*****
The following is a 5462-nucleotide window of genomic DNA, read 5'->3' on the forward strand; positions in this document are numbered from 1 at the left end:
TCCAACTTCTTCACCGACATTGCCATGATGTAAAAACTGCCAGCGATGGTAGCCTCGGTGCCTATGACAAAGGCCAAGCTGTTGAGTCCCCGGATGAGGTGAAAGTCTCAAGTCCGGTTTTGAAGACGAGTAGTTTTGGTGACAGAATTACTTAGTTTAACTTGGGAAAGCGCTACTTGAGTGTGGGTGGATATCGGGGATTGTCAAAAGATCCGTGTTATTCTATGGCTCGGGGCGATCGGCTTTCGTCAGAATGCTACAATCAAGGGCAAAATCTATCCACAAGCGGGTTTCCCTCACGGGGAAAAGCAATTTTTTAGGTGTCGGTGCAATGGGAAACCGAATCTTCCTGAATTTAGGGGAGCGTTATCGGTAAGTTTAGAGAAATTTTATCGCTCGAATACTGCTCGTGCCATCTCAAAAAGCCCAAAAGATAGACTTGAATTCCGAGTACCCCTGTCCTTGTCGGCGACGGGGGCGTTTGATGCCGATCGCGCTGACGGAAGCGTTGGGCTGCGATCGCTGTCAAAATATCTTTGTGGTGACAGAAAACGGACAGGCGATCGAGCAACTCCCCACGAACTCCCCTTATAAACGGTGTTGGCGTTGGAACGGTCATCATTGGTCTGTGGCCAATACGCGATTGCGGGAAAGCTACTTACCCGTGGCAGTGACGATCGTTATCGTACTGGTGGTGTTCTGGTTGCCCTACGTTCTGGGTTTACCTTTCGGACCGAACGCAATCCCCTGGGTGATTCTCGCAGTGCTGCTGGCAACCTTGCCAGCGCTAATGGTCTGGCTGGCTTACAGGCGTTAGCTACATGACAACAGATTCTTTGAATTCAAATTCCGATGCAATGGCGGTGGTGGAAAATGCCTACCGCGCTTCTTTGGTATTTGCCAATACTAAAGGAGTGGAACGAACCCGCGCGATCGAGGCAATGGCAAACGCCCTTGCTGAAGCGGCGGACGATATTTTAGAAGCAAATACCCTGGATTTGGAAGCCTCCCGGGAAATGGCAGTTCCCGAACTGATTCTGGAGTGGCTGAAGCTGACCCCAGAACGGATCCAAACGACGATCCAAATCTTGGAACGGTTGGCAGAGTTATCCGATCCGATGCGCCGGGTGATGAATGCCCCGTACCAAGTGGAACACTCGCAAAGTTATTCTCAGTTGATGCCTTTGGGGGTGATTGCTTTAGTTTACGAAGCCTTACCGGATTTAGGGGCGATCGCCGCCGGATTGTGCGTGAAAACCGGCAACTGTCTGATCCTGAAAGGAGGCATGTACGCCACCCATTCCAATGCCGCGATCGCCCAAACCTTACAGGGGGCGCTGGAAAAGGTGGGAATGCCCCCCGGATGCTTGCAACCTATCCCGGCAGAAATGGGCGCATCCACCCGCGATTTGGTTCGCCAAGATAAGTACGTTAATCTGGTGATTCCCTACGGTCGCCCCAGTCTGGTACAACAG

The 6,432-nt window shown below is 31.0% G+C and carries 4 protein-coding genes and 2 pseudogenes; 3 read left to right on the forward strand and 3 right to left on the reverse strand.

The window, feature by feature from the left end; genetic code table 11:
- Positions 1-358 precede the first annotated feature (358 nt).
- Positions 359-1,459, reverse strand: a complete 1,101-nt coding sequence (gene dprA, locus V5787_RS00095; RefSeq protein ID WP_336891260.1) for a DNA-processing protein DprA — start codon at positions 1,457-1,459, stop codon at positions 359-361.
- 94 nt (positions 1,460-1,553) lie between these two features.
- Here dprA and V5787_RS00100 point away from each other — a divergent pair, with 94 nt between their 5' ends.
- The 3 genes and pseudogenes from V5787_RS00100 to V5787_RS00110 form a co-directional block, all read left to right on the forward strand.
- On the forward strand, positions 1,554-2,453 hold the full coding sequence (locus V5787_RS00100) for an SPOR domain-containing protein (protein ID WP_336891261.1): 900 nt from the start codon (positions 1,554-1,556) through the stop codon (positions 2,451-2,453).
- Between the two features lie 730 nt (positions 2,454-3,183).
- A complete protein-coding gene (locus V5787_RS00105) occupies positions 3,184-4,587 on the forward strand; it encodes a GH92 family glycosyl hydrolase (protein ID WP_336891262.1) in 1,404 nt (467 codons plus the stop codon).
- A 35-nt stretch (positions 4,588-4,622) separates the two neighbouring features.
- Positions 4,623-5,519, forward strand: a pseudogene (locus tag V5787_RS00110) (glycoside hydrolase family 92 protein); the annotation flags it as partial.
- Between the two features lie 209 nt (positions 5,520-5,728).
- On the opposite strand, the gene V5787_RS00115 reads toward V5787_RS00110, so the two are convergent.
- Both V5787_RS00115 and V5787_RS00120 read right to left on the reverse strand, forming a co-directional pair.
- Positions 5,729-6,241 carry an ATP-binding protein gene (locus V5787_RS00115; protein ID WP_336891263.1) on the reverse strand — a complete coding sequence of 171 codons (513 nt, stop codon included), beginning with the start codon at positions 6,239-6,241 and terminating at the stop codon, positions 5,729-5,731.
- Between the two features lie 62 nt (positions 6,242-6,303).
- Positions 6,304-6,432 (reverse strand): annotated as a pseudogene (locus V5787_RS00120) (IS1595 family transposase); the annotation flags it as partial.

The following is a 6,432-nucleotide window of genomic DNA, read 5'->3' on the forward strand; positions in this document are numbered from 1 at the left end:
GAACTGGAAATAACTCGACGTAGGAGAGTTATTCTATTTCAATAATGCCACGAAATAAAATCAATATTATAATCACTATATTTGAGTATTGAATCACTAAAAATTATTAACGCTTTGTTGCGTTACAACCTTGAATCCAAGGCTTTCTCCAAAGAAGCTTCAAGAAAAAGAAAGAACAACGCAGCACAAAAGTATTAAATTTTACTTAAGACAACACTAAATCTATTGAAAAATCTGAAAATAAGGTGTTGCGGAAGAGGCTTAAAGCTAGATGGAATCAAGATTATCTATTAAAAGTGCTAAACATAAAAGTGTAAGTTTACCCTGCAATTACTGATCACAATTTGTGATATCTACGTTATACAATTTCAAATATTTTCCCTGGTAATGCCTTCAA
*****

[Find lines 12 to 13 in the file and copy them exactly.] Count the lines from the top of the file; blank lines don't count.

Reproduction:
- A complete protein-coding gene (locus V5787_RS00105) occupies positions 3,184-4,587 on the forward strand; it encodes a GH92 family glycosyl hydrolase (protein ID WP_336891262.1) in 1,404 nt (467 codons plus the stop codon).
- A 35-nt stretch (positions 4,588-4,622) separates the two neighbouring features.